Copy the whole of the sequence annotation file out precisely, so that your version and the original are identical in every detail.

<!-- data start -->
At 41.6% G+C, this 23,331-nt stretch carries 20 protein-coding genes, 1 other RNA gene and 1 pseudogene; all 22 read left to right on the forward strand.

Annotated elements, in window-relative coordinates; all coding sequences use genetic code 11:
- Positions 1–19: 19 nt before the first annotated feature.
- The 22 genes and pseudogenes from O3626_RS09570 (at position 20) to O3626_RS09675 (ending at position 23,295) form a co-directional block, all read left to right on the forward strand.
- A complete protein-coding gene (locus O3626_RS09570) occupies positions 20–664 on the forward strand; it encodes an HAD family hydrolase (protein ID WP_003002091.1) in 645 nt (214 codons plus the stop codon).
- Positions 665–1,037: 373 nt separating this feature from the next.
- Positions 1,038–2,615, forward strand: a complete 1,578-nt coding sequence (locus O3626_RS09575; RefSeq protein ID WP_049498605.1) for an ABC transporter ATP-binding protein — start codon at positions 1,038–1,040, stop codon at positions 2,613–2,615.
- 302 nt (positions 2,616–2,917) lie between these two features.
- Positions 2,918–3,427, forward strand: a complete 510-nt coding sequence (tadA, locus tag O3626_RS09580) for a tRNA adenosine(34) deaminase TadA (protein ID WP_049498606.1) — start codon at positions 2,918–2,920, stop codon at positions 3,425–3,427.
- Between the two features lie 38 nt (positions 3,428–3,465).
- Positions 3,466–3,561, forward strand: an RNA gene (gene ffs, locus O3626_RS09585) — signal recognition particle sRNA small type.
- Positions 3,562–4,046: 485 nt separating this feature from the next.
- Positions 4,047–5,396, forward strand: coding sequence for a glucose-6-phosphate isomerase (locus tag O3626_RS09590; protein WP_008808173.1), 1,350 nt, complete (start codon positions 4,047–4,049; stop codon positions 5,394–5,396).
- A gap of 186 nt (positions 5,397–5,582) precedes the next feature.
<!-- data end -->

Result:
At 41.6% G+C, this 23,331-nt stretch carries 20 protein-coding genes, 1 other RNA gene and 1 pseudogene; all 22 read left to right on the forward strand.

Annotated elements, in window-relative coordinates; all coding sequences use genetic code 11:
- Positions 1–19: 19 nt before the first annotated feature.
- The 22 genes and pseudogenes from O3626_RS09570 (at position 20) to O3626_RS09675 (ending at position 23,295) form a co-directional block, all read left to right on the forward strand.
- A complete protein-coding gene (locus O3626_RS09570) occupies positions 20–664 on the forward strand; it encodes an HAD family hydrolase (protein ID WP_003002091.1) in 645 nt (214 codons plus the stop codon).
- Positions 665–1,037: 373 nt separating this feature from the next.
- Positions 1,038–2,615, forward strand: a complete 1,578-nt coding sequence (locus O3626_RS09575; RefSeq protein ID WP_049498605.1) for an ABC transporter ATP-binding protein — start codon at positions 1,038–1,040, stop codon at positions 2,613–2,615.
- 302 nt (positions 2,616–2,917) lie between these two features.
- Positions 2,918–3,427, forward strand: a complete 510-nt coding sequence (tadA, locus tag O3626_RS09580) for a tRNA adenosine(34) deaminase TadA (protein ID WP_049498606.1) — start codon at positions 2,918–2,920, stop codon at positions 3,425–3,427.
- Between the two features lie 38 nt (positions 3,428–3,465).
- Positions 3,466–3,561, forward strand: an RNA gene (gene ffs, locus O3626_RS09585) — signal recognition particle sRNA small type.
- Positions 3,562–4,046: 485 nt separating this feature from the next.
- Positions 4,047–5,396, forward strand: coding sequence for a glucose-6-phosphate isomerase (locus tag O3626_RS09590; protein WP_008808173.1), 1,350 nt, complete (start codon positions 4,047–4,049; stop codon positions 5,394–5,396).
- A gap of 186 nt (positions 5,397–5,582) precedes the next feature.